The other day I was talking to our high school choir teacher, when she told me about a fascinating brain study involving music.
MIT neuroscientists have discovered that music triggers an auditory cortex of the brain that doesn’t appear to respond to other basic auditory sounds like speech.
If our brains have portions that only react to sounds recognized as music, this leads to an important question: Are we really engaging the brain most effectively if we aren’t exposing it to both left brain (facts, patterns, figures, and information) and right brain activities (creative, imaginative, inspiring ideas)?
The Power of Music Memory
A few years ago when my mother-in-law was diagnosed with Alzheimer’s, she slowly began losing the ability to track time. Ironically, when I sit down with her at the piano, she can almost perfectly recall the tunes and verses of her favorite hymns. Her short-term and long-term memories often get jumbled, but her music memory is so much more precise.
As an amateur musician, I remember many times when playing the piano has prompted my own creativity in solving problems. In fact, after decades of playing, I can sometimes move along the keys almost instinctively—often feeling like I’m playing with one part of my brain while thinking about something else with another part.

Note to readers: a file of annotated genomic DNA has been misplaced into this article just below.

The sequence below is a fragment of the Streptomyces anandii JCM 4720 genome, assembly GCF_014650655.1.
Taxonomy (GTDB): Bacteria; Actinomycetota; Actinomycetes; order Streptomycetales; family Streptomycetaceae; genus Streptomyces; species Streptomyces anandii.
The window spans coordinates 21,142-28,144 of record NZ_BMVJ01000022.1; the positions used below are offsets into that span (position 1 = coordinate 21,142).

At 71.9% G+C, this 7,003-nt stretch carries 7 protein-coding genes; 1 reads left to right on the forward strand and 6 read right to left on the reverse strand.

The Art of What You Do
For a long time, we have heard that visual artists engage the right side of their brains more than their left sides when creating, like lessons taught in Betty Edwards’ famous drawing book. The left side of the brain seems more engaged when you are reasoning or problem solving. The discovery of how music triggers a specific part of the brain reinforces how engaging both sides of the brain may help us with teaching and learning.
I often remind new teachers that good teaching involves both science and art. On the one hand, you implement the processes, strategies, and steps necessary to accomplish a task (best practices). On the other hand, you exercise the passion or connection necessary to inspire (creativity). Music may be one other way teachers can engage learners in stimulating understanding, but highly effective teachers always find ways to teach with both sides of the brain.
I believe it’s what you observe in master teachers but can’t always put your finger on–the mix of process and passion often described as “the gift of teaching” or “magic in the classroom” or “light-bulb moments.”
It happens when a math teacher is so entranced in the wonder of the Fibonacci sequence, she not only explains the predictable patterns found in nature but also inspires questions and discussions over the possibilities of intelligent design.